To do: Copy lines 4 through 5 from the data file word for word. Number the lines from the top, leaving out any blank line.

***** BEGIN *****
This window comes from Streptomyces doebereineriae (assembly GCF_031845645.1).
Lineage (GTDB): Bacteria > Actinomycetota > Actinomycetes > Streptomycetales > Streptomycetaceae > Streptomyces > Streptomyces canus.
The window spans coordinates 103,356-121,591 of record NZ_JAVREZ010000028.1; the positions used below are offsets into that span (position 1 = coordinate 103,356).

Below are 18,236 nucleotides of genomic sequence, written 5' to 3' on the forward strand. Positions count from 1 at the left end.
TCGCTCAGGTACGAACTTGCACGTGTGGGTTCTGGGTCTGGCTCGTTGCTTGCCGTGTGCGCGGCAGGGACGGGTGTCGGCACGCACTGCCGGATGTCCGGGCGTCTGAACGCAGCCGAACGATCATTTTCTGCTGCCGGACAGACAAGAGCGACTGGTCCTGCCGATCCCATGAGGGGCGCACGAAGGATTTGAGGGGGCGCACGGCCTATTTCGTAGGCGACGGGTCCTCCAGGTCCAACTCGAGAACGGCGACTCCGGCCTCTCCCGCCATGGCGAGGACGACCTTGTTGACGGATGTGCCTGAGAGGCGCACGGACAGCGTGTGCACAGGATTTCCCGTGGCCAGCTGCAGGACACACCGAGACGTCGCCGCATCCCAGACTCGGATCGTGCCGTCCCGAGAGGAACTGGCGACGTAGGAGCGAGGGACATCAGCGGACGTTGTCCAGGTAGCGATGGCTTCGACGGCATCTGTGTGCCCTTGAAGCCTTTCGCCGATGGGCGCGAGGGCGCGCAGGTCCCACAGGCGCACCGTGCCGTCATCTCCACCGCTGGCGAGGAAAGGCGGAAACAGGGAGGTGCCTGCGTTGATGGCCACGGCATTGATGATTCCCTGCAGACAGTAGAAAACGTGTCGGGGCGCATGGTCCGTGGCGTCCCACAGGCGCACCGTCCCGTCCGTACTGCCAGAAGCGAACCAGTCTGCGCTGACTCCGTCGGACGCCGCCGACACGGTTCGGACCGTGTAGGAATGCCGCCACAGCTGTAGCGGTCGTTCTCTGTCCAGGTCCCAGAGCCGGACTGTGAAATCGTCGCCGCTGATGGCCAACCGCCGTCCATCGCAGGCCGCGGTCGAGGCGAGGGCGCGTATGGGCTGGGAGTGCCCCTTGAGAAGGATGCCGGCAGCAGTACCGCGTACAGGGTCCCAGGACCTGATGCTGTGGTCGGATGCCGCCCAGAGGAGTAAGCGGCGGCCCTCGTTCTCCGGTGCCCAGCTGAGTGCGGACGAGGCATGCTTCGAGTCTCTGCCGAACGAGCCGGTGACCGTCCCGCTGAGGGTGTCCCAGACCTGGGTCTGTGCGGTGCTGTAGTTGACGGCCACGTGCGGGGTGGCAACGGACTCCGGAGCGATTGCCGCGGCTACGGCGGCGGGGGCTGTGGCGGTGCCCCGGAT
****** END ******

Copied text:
Below are 18,236 nucleotides of genomic sequence, written 5' to 3' on the forward strand. Positions count from 1 at the left end.
TCGCTCAGGTACGAACTTGCACGTGTGGGTTCTGGGTCTGGCTCGTTGCTTGCCGTGTGCGCGGCAGGGACGGGTGTCGGCACGCACTGCCGGATGTCCGGGCGTCTGAACGCAGCCGAACGATCATTTTCTGCTGCCGGACAGACAAGAGCGACTGGTCCTGCCGATCCCATGAGGGGCGCACGAAGGATTTGAGGGGGCGCACGGCCTATTTCGTAGGCGACGGGTCCTCCAGGTCCAACTCGAGAACGGCGACTCCGGCCTCTCCCGCCATGGCGAGGACGACCTTGTTGACGGATGTGCCTGAGAGGCGCACGGACAGCGTGTGCACAGGATTTCCCGTGGCCAGCTGCAGGACACACCGAGACGTCGCCGCATCCCAGACTCGGATCGTGCCGTCCCGAGAGGAACTGGCGACGTAGGAGCGAGGGACATCAGCGGACGTTGTCCAGGTAGCGATGGCTTCGACGGCATCTGTGTGCCCTTGAAGCCTTTCGCCGATGGGCGCGAGGGCGCGCAGGTCCCACAGGCGCACCGTGCCGTCATCTCCACCGCTGGCGAGGAAAGGCGGAAACAGGGAGGTGCCTGCGTTGATGGCCACGGCATTGATGATTCCCTGCAGACAGTAGAAAACGTGTCGGGGCGCATGGTCCGTGGCGTCCCACAGGCGCACCGTCCCGTCCGTACTGCCAGAAGCGAACCAGTCTGCGCTGACTCCGTCGGACGCCGCCGACACGGTTCGGACCGTGTAGGAATGCCGCCACAGCTGTAGCGGTCGTTCTCTGTCCAGGTCCCAGAGCCGGACTGTGAAATCGTCGCCGCTGATGGCCAACCGCCGTCCATCGCAGGCCGCGGTCGAGGCGAGGGCGCGTATGGGCTGGGAGTGCCCCTTGAGAAGGATGCCGGCAGCAGTACCGCGTACAGGGTCCCAGGACCTGATGCTGTGGTCGGATGCCGCCCAGAGGAGTAAGCGGCGGCCCTCGTTCTCCGGTGCCCAGCTGAGTGCGGACGAGGCATGCTTCGAGTCTCTGCCGAACGAGCCGGTGACCGTCCCGCTGAGGGTGTCCCAGACCTGGGTCTGTGCGGTGCTGTAGTTGACGGCCACGTGCGGGGTGGCAACGGACTCCGGAGCGATTGCCGCGGCTACGGCGGCGGGGGCTGTGGCGGTGCCCCGGAT